When the word ‘boost’ appears on the right, I tick the box beside it, and click on ‘context’ right above.

1. Have students look at the example sentences and decide on the part of speech of a word and the grammatical patterns.  

Corpus example sentences with boost copy

Looking at some of the example sentences above, could you tell if ‘boost’ is usually used as a noun? A verb? An adjective? Or an adverb?

The presence of the modals ‘can boost’ and ‘will boost’ suggest that ‘boost’ can be used as a verb.
The articles ‘a boost’ in ‘a real boost’ and ‘received a boost’ suggest that ‘boost’ can also be used as a noun.

What grammatical patterns can you notice about the use of ‘boost’ as a verb?
Does the object noun come straight after the verb ‘boost’ or is a dependent preposition needed?

From the examples ‘to boost the figures’, ‘to boost an individual’s confidence’ and ‘to boost British exports’, among many others, tell us that the object noun should come straight after the verb ‘boost’, as in
‘to boost + something (object noun)
How about the use of ‘boost’ as a noun?
What grammatical patterns do you notice?
From the examples ‘a real boost for sailors’ and ‘received a boost to their England hopes’ could suggest the following grammatical patterns:

‘a boost for somebody’
‘to receive a boost to something’

If one explores the example sentences for other examples of ‘boost’ used as a noun, one might find that ‘a boost’ is indeed often followed by the prepositions ‘for’ and ‘to’ before tagging on an object pronoun.

2. Have students notice the genres/registers.
Is the word used more in spoken or written English, in newspapers, fiction, or academic writing, etc?


Corpus register of word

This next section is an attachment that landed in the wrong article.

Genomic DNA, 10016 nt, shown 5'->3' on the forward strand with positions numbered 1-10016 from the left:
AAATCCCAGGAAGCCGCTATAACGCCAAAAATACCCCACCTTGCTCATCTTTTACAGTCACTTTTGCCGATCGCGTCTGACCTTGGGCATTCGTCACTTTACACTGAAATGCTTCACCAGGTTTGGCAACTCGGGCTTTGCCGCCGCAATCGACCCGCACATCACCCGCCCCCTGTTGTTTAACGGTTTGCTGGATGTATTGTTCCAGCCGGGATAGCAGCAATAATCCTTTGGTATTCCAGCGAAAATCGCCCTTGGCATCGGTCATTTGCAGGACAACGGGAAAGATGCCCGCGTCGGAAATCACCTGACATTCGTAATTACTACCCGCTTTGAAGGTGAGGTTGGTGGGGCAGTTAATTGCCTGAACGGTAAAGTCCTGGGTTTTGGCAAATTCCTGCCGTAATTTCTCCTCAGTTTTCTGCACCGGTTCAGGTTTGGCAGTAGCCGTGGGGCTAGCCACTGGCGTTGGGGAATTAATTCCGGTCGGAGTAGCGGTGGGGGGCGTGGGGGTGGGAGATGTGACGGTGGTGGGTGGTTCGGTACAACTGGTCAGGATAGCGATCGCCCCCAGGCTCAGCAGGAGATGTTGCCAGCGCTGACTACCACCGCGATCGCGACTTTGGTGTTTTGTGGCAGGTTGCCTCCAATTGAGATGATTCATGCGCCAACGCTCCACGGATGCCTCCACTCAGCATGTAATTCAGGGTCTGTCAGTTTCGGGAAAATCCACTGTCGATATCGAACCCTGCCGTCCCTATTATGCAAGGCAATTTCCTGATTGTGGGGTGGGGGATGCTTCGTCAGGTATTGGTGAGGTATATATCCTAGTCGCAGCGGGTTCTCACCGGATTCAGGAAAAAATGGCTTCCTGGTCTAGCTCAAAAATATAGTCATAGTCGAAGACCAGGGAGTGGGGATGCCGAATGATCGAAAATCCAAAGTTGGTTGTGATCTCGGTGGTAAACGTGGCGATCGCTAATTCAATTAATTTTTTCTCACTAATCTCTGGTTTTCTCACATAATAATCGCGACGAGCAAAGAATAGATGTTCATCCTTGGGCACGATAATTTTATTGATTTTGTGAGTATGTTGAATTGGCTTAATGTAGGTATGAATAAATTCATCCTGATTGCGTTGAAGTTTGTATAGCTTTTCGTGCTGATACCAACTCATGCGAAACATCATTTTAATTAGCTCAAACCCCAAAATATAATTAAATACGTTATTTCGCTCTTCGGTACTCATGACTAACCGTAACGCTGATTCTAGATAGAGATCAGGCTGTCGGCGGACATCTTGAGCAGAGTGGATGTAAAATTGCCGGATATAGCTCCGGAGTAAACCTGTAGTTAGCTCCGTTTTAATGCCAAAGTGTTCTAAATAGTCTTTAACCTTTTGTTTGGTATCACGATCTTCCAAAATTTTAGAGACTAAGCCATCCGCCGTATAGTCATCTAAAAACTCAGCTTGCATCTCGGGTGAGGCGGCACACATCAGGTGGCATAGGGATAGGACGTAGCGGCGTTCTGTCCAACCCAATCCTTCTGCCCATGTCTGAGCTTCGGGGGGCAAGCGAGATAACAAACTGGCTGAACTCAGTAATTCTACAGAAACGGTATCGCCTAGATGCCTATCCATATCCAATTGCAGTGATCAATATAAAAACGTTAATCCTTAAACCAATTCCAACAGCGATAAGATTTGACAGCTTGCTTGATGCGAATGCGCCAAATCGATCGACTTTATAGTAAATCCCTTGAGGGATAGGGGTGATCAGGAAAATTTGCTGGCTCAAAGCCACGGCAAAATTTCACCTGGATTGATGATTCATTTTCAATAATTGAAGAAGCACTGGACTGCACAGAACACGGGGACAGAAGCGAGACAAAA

In the case of ‘boost’, one might find that the majority of example sentences come from newspaper and tabloid, followed by those from academic writing in the fields of law, politics and education. This alone could inform us as to when and where one might come across the word ‘boost’.

3. Have students ‘chunk’ the phrases and collocations.

We know that words don’t exist on their own, and that their meanings often depend on the surrounding words that accompany it.

But where does a phrase start and end? Getting students to practise ‘chunking’ a text can not only help them understand the lexis used, but also enable them to identify patterns of usage. Let’s try to identify some of the chunks with the word ‘get’.


Corpus chunks with get

Did you find ‘get ready’, ‘get someone to do something’, ‘get my meaning’, ‘to find a way to get to someone’, ‘get undressed’, ‘Let me get it straight’, and ‘get depressed’, among many others?

4. Have students categorise the different meanings of a word (hyponyms).

Can you categorise the word ‘get’ in the example sentences into its different meanings?

Corpus examples with board

How about categorising the different meanings of ‘board’ that you can find in the above examples?

Perhaps one category could have something to do with transport, e.g. ‘they can board of the famous San Francisco trams’, ‘the jumbo would have had up to 450 passengers and 12 crew on board’, ‘…before they are allowed to board their plane’, etc.

Another category uses board to mean ‘a flat piece of wood’ such as ‘…scrawled on a board’ and ‘…pinned on the notice board’.

Yet another category is concerned with food/meals, as in ’40 per adult half board’.